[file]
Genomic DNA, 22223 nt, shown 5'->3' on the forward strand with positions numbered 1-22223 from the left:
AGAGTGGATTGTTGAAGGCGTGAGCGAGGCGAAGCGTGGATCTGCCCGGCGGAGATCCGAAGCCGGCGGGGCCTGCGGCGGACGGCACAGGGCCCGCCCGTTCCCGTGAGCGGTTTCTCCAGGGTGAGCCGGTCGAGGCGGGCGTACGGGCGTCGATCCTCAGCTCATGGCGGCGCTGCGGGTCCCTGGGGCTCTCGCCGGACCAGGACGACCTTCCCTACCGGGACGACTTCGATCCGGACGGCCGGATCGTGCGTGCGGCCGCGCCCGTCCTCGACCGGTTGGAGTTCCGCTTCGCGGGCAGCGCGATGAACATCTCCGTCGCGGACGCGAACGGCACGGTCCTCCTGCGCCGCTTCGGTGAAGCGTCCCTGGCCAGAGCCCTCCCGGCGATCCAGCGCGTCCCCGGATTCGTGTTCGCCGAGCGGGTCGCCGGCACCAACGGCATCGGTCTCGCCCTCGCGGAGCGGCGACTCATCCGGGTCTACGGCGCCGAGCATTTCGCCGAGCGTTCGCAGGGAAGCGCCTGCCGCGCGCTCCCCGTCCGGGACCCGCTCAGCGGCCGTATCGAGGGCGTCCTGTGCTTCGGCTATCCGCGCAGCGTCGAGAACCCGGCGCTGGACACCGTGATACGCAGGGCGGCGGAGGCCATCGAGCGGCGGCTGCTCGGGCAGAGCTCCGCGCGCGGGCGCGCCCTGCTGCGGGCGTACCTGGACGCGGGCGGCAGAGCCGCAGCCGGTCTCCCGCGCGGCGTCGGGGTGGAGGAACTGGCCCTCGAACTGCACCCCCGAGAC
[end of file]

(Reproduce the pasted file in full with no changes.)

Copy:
Genomic DNA, 22223 nt, shown 5'->3' on the forward strand with positions numbered 1-22223 from the left:
AGAGTGGATTGTTGAAGGCGTGAGCGAGGCGAAGCGTGGATCTGCCCGGCGGAGATCCGAAGCCGGCGGGGCCTGCGGCGGACGGCACAGGGCCCGCCCGTTCCCGTGAGCGGTTTCTCCAGGGTGAGCCGGTCGAGGCGGGCGTACGGGCGTCGATCCTCAGCTCATGGCGGCGCTGCGGGTCCCTGGGGCTCTCGCCGGACCAGGACGACCTTCCCTACCGGGACGACTTCGATCCGGACGGCCGGATCGTGCGTGCGGCCGCGCCCGTCCTCGACCGGTTGGAGTTCCGCTTCGCGGGCAGCGCGATGAACATCTCCGTCGCGGACGCGAACGGCACGGTCCTCCTGCGCCGCTTCGGTGAAGCGTCCCTGGCCAGAGCCCTCCCGGCGATCCAGCGCGTCCCCGGATTCGTGTTCGCCGAGCGGGTCGCCGGCACCAACGGCATCGGTCTCGCCCTCGCGGAGCGGCGACTCATCCGGGTCTACGGCGCCGAGCATTTCGCCGAGCGTTCGCAGGGAAGCGCCTGCCGCGCGCTCCCCGTCCGGGACCCGCTCAGCGGCCGTATCGAGGGCGTCCTGTGCTTCGGCTATCCGCGCAGCGTCGAGAACCCGGCGCTGGACACCGTGATACGCAGGGCGGCGGAGGCCATCGAGCGGCGGCTGCTCGGGCAGAGCTCCGCGCGCGGGCGCGCCCTGCTGCGGGCGTACCTGGACGCGGGCGGCAGAGCCGCAGCCGGTCTCCCGCGCGGCGTCGGGGTGGAGGAACTGGCCCTCGAACTGCACCCCCGAGAC